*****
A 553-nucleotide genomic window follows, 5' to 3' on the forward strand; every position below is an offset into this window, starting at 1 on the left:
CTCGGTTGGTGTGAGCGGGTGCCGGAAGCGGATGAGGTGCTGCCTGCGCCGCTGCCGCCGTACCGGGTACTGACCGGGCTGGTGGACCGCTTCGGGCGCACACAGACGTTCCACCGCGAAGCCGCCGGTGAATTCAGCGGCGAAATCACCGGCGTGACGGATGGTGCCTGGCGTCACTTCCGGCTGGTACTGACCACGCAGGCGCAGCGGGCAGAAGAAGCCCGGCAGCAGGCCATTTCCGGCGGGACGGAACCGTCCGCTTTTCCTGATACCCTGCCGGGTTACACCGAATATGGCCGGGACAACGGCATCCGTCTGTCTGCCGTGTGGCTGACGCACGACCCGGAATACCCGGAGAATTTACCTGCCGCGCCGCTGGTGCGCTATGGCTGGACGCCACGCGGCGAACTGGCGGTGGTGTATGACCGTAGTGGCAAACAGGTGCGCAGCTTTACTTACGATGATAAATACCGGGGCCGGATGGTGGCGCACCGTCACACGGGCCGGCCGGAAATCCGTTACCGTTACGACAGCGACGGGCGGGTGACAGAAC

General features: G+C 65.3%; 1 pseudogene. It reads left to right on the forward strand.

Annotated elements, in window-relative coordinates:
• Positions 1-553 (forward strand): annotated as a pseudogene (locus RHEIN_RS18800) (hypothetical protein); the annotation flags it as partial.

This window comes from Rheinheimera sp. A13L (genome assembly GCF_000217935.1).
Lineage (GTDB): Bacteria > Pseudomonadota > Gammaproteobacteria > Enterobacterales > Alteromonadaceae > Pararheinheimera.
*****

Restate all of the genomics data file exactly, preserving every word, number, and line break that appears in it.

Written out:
A 553-nucleotide genomic window follows, 5' to 3' on the forward strand; every position below is an offset into this window, starting at 1 on the left:
CTCGGTTGGTGTGAGCGGGTGCCGGAAGCGGATGAGGTGCTGCCTGCGCCGCTGCCGCCGTACCGGGTACTGACCGGGCTGGTGGACCGCTTCGGGCGCACACAGACGTTCCACCGCGAAGCCGCCGGTGAATTCAGCGGCGAAATCACCGGCGTGACGGATGGTGCCTGGCGTCACTTCCGGCTGGTACTGACCACGCAGGCGCAGCGGGCAGAAGAAGCCCGGCAGCAGGCCATTTCCGGCGGGACGGAACCGTCCGCTTTTCCTGATACCCTGCCGGGTTACACCGAATATGGCCGGGACAACGGCATCCGTCTGTCTGCCGTGTGGCTGACGCACGACCCGGAATACCCGGAGAATTTACCTGCCGCGCCGCTGGTGCGCTATGGCTGGACGCCACGCGGCGAACTGGCGGTGGTGTATGACCGTAGTGGCAAACAGGTGCGCAGCTTTACTTACGATGATAAATACCGGGGCCGGATGGTGGCGCACCGTCACACGGGCCGGCCGGAAATCCGTTACCGTTACGACAGCGACGGGCGGGTGACAGAAC

General features: G+C 65.3%; 1 pseudogene. It reads left to right on the forward strand.

Annotated elements, in window-relative coordinates:
• Positions 1-553 (forward strand): annotated as a pseudogene (locus RHEIN_RS18800) (hypothetical protein); the annotation flags it as partial.

This window comes from Rheinheimera sp. A13L (genome assembly GCF_000217935.1).
Lineage (GTDB): Bacteria > Pseudomonadota > Gammaproteobacteria > Enterobacterales > Alteromonadaceae > Pararheinheimera.